The numbers are looking good once again! Phew! After a run of terrible weekends in October, the first week of November has brought back the audience to the theatres and brought back life to the box-office. The highly anticipated Spectre has opened in North America with an amazing $73 million earnings. It falls short of the $88.3 million opening for 2012’s Skyfall, but that was always going to be a big feat to match. Spectre nonetheless has the second biggest domestic opening for a James Bond film. Add to that the amazing reception it has had in UK and a few other international markets, and we are already debating on how close to the billion dollar mark can this movie reach. The movie’s production budgets are crazy with Boxofficemojo.com placing it at $245 million which is about $45 million more than that of Skyfall. Spectre has however already earned $296 million worldwide (including North America) thanks to its early release in a few international territories. The movie is going to be a spectacular hit for Sony Pictures, no one ever doubted that, despite the higher production budget. Spectre may even eclipse the global earnings of Skyfall if it puts in a much stronger performance in China than its predecessor, which may not be such a difficult task because Skyfall earned barely $59 million in China after its early 2013 release, a figure that Spectre could surpass in the first week itself. This would be an interesting movie to keep track of number-wise, and we will keep you posted.
One of the reasons Spectre could not overtake the opening weekend figures of Skyfall may have to do with a certain comic strip that came to the big screen on the same weekend. The Peanuts Movie, based on the beloved tales of Charlie Brown, Snoopy and others written by Charles Schulz, gave many movie-goers a strong alternative if the spy stuff was not for them. The Peanuts Movie grabbed $45 million on its opening weekend, which would have been good enough to put it top of the box-office charts on most of the weekends. The reviews by the critics is highly positive – 86% score on Rottentomatoes – which could mean a strong second weekend performance. But Pixar’s A Good Dinosaur comes after that, and we could see The Peanuts Movie slip a bit on facing such heavy competition. Nonetheless, made on a $99 million production budget, The Peanuts Movie should do more than enough in North America and outside to mark it a success for Blue Sky Studios. It’s a bigger opening than the studio’s hit movie Rio 2 ($39.3 million) of 2014 which had the benefit of being a franchise film. It is also definitely going to do much better than 2013’s Epic ($33.5 million opening). We can probably expect more of Snoopy and the gang in a few years’ time!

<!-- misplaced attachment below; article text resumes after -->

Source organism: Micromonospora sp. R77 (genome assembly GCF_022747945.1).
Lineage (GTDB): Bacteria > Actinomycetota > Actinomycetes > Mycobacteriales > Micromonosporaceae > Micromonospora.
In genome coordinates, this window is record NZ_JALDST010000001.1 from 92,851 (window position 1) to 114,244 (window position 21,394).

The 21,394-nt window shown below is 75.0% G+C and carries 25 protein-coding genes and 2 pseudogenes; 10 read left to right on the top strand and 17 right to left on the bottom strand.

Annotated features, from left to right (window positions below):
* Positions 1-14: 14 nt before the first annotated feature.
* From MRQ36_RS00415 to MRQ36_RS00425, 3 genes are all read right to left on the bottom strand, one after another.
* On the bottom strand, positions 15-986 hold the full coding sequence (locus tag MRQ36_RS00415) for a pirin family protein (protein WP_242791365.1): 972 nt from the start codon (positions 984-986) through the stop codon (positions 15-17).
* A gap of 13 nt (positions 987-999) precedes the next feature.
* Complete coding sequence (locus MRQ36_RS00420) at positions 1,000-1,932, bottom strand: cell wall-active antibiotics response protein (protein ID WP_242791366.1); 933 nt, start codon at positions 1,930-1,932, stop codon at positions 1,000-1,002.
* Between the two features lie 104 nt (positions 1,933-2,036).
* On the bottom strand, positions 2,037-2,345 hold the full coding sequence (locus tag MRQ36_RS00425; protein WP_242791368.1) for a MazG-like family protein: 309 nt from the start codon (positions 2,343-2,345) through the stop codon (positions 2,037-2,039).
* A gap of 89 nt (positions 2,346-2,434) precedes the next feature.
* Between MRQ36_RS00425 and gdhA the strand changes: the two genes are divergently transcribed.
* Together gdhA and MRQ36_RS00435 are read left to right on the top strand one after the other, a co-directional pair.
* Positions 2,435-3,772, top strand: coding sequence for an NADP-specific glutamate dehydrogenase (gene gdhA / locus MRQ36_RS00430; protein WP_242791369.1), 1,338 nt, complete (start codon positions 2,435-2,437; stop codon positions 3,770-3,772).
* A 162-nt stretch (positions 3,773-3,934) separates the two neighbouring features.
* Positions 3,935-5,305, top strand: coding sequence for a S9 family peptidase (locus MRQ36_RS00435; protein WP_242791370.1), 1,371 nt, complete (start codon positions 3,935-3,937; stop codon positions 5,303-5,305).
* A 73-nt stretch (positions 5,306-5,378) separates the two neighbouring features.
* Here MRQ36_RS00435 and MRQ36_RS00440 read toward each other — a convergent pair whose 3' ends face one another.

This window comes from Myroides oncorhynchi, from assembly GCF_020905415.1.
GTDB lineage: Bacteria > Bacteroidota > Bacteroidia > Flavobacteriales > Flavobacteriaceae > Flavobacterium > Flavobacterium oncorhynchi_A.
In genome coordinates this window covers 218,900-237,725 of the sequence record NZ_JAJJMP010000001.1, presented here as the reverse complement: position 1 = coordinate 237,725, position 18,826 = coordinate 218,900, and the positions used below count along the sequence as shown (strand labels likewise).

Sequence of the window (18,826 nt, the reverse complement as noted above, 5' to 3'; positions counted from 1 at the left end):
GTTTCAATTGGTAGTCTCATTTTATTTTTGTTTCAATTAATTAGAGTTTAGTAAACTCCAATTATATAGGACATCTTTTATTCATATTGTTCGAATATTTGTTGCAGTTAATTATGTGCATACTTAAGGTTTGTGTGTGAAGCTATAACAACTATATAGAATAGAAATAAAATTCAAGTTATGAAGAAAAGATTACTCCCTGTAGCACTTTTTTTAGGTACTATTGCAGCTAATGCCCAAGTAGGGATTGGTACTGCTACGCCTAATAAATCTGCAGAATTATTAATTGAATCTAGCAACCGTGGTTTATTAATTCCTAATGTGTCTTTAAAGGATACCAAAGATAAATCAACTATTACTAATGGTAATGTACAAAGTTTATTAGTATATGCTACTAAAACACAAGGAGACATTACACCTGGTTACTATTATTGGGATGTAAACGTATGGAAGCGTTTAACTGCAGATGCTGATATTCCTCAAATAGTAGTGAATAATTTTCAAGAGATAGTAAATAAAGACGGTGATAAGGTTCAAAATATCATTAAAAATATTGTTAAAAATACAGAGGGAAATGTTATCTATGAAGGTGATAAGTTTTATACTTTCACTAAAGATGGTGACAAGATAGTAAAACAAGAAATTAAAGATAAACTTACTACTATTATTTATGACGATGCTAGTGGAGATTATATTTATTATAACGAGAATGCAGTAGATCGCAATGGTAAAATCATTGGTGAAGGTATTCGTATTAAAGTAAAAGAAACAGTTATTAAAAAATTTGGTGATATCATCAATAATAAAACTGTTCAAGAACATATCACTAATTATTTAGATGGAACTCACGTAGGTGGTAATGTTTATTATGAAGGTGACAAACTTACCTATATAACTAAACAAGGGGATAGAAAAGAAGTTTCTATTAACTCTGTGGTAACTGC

None of the next three movies on the box-office saw a drop of more than 30% over the previous weekend. The Martian moved to third place and is now only a few million dollars shy of crossing $200 million in North America, and about $40 million short of touching $500 million worldwide. It will comfortably attain both these objectives. Goosebumps has now picked up some momentum in the foreign lands; its worldwide tally stands at $92 million. Among last week’s movies… oh well, forget it; their openings itself were so terrible that tracking them on the second weekend makes no sense. It’s all about the new movies once again, and hopefully November is not going to hit the same roadblocks that we saw last month.
Here are the top 5 weekend earners at the US box-office (estimates):
1. Spectre ($73.0 million)
2. The Peanuts Movie ($45.0 million)
3. The Martian ($9.3 million; sixth weekend)
4. Goosebumps ($7.0 million; fourth weekend)
5. Bridge of Spies ($6.1 million; fourth weekend)